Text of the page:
I'm planning some vacation knitting. It's not enough that I have a half dozen projects on the go, any one of which would do as take-along knitting. Never mind that I have most of the house packed up, ready to face any road emergency including volcanic eruptions and potential starvation on the #1 Highway, and that one more fibre project might tip the load limit on the truck. I must have a new string thing, one that is active enough to prevent me nodding off and dropping stitches, but not so lively that I can't watch for mountains falling down upon my head.
My default mindfully mindless project is this scarf:
The photograph above shows the scarf knitted in handspun cashgora. I've started this one in EL's Hempathy.
I have a bag of this yarn in spring colours:
The hemp/cotton/modal combination is just right for a transitional accessory.
The pattern is simple, a one row scarf, consisting of this:
Crochet Cast On any odd number of stitches. (25, in this case.) You can add stitches for a garter stitch border, as I did with the cashgora scarf, but it's not necessary and I'm not adding one to the Hempathy scarf.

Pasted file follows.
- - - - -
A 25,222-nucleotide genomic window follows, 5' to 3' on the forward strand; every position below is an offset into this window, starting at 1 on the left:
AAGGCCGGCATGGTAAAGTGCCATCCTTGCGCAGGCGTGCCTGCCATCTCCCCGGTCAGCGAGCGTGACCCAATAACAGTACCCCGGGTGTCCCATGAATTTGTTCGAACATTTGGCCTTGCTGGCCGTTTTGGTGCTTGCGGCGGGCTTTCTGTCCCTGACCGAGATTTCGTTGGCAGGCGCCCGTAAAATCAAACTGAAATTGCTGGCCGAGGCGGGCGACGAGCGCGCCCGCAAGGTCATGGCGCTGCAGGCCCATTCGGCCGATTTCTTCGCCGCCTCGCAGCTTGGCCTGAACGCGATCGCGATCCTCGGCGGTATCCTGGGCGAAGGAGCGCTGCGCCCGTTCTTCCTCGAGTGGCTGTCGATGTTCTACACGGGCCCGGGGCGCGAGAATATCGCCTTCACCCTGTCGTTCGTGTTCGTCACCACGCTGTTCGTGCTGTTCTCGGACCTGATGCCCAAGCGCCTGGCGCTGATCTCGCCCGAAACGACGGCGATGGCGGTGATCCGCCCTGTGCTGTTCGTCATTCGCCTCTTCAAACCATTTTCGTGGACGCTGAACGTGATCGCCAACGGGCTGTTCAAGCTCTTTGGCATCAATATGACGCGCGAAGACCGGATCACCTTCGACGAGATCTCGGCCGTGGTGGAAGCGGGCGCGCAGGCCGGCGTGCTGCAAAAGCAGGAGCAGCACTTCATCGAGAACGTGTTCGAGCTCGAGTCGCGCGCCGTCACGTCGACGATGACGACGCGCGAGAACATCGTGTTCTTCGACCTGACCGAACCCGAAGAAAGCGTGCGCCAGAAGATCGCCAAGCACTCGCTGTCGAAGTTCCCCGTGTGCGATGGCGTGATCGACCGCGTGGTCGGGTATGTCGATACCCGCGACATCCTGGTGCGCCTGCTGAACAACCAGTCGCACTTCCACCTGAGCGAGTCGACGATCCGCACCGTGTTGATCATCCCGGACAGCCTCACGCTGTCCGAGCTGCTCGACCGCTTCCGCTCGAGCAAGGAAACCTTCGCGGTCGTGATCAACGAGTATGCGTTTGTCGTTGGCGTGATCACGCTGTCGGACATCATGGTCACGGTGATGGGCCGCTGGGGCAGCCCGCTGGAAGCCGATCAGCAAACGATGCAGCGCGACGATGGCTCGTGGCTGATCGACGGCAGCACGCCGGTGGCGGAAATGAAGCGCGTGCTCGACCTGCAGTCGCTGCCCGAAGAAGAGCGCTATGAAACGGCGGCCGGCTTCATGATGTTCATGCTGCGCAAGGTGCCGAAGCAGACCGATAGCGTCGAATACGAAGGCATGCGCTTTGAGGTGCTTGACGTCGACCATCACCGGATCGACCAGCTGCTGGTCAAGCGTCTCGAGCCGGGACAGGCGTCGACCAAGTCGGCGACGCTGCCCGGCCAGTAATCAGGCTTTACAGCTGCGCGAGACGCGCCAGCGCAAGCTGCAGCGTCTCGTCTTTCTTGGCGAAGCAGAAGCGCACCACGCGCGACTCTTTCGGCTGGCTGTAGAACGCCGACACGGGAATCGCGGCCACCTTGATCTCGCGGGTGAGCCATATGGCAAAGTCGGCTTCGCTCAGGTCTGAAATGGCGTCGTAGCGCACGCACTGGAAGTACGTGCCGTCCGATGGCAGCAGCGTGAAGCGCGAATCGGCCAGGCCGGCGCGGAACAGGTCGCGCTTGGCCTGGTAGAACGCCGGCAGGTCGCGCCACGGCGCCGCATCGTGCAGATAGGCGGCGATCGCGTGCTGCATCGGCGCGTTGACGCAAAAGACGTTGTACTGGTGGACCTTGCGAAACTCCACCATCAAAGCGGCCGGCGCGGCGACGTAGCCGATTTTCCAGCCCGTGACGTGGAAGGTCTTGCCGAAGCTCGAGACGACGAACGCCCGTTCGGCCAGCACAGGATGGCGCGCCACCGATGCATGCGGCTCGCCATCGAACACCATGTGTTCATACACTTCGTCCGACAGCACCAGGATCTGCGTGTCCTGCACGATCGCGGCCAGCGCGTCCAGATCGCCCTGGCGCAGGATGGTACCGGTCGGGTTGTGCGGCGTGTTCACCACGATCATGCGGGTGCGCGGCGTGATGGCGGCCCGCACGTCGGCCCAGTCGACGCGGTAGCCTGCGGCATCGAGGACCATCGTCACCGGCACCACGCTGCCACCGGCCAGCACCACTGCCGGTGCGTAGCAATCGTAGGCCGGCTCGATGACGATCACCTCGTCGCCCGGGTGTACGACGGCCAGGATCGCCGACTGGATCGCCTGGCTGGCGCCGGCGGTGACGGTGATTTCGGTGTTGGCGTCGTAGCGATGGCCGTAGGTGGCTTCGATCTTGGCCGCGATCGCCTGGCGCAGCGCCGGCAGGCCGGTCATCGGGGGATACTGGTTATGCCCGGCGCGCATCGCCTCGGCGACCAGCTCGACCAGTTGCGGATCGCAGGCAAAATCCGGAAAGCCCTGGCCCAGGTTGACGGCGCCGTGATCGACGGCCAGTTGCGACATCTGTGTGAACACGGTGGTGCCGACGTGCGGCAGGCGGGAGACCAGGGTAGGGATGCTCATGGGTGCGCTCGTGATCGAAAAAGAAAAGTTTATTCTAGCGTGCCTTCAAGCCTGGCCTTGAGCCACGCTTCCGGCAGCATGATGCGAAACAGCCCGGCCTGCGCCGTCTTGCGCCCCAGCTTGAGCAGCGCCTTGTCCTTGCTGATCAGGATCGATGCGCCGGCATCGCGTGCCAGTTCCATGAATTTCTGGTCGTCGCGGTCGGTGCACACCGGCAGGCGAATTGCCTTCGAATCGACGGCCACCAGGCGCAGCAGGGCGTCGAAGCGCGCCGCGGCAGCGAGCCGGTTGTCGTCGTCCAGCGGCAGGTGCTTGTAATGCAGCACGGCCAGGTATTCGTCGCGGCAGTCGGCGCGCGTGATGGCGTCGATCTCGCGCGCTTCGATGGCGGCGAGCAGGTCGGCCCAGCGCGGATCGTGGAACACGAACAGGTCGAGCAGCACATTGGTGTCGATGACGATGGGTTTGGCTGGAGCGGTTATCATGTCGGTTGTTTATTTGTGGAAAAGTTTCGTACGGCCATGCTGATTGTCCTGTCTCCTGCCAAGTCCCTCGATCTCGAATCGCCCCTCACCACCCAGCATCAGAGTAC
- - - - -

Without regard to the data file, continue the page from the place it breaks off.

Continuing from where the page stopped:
Knit a few rows of garter stitch. (6 rows or 3 ridges here.)
Then, K1, *yo, K2tog* across the row. (If you lose track of your pattern, the yo will always be in front of the knit stitch on the K2tog.)
Repeat this row until you are sick of knitting or until you are nearly out of yarn. Knit a corresponding number of garter stitch rows to match the beginning and do a classic bind off. (Knit 2 stitches, pull the first knit stitch on the right hand needle over the front knit stitch on the right hand needle. *Knit one more stitch and pull that over the remaining stitch on the right hand needle.* Repeat between the *'s until you have one stitch remaining. Cut your yarn and pull it through the last stitch to fasten off.) All done!
The scarf suits any fibre and makes a great gift. When people pay tribute to your amazing lace skills, smile and say "thank you." Only you need know how easy this scarf is to make. I should be able to knit a few during our travel times as presents for our hosts.
I use a Crochet Cast On because it matches the classic bind off. With your working yarn, place a slip knot on a crochet hook. Take your working needle and position it so that the ball end of your yarn is underneath the knitting needle with your crochet hook on top of the knitting needle in a V:
Tension your yarn. Pull up a loop from your yarn through the slip knot on the crochet hook. Behold--one stitch on the knitting needle:
Flip the working yarn back under the knitting needle and repeat the process until you're one stitch short of your desired cast on number. The slip knot is that last stitch. Place it on your knitting needle, tighten things up and you're ready to knit. (Make your cast on a bit tighter than I show it here.)
I think I have my fibre bag co-ordinated for my adventures. Now, if this prairie girl can just use my psychic powers to keep those mountains where they belong!